Above Oakland, California sits the Oakland Zoo, with almost 100 species on display within the zoo’s 45 acres. That all changed on Thursday, when its new 56 acre expansion, California Trail, opened to the public. Located at a higher elevation in Knowland Park, the zoo’s new area is accessible by a five-minute aerial gondola ride. On the way up, you’re as likely to see an American Bison lunching on the hillside as you are a spectacular aerial view of Downtown Oakland and San Francisco.
The Bison is one of eight species native to California featured in the new area, and that makes it unique. By limiting the number of species to eight and concentrating on the risks they’ve encountered in the past and continue to encounter, the zoo is able to streamline the quality of its animal care, education, and conservation missions.
Fewer species mean larger enclosures. The grizzly bear habitat, home to four orphans, measures over 100,000 square feet. That’s more than twice the square footage (at surface) of all of SeaWorld San Diego’s killer whale tanks. The zoo spent numerous years consulting with wildlife researchers and animal behavior experts on the designs of the enclosures, concentrating on creating an environment conducive to natural behavior. We noticed this on opening day when looking through a grizzly viewing window in the “Habitarium” interpretive center, a docent pointed out a black bear on the other end of the property standing on a tree branch forty feet off the ground.
The small number of species also allows for a more comprehensive interpretive experience, with docents stationed at each enclosure, providing an informative and fun lesson about the particular type of animal behind them. The docents also share about conservation measures being used with each species, something the zoo has taken to heart as it changed its operating name to the Conservation Society of California last year and is partnering with a number of leading conservation groups working to protect each of the eight species in the wild.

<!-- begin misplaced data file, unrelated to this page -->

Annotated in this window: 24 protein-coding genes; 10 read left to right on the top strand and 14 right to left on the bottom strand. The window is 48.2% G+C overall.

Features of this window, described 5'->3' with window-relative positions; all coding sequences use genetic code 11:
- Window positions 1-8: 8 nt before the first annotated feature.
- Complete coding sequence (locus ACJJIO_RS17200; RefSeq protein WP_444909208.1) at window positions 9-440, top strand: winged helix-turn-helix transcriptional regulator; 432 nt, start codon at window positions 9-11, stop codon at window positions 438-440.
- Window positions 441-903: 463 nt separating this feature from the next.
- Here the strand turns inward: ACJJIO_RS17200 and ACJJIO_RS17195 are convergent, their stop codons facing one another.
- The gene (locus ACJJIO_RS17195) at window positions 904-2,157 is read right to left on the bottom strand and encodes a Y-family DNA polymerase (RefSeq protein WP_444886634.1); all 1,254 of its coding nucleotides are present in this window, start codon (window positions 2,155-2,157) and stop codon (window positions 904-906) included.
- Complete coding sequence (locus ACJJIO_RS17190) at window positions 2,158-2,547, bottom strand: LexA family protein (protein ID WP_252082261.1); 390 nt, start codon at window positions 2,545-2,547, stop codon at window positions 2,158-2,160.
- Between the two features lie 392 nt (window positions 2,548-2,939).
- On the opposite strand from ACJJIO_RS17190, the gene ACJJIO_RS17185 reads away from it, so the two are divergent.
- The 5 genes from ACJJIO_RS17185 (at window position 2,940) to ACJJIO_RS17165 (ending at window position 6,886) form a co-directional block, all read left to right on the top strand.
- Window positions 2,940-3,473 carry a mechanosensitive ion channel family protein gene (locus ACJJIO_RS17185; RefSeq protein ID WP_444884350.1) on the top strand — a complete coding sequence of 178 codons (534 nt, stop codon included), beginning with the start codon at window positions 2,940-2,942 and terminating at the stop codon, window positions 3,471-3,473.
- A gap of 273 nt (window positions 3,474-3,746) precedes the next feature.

Most the of the animals on the California Trail were rescued as orphans while others are part of a breeding program. During the opening ceremony, the zoo’s CEO, Dr. Joel Parrott, said that “we are part of a program to reintroduce bison to the American West as free ranging wildlife. Not as livestock, not as ranch animals, but as wildlife, like elk and deer. We’re working with the Blackfoot Indians of Western Montana to do that and hopefully get them reintroduced not only on the Indian reservation, but also into Glacier National Park…”
Even without a male, the breeding is well underway. The zoo received 14 female Bison and already its population tops 20. Other animals on the California Trail include the bald eagle, California condor, mountain lion, gray wolf, and jaguar, which were once native to California.
But is it a fun experience? Absolutely. There’s nothing more fun that watching animals be themselves. Take a look at the following video to see what we mean.
Aerial view courtesy Oakland Zoo, bear and mountain lion courtesy InPark Magazine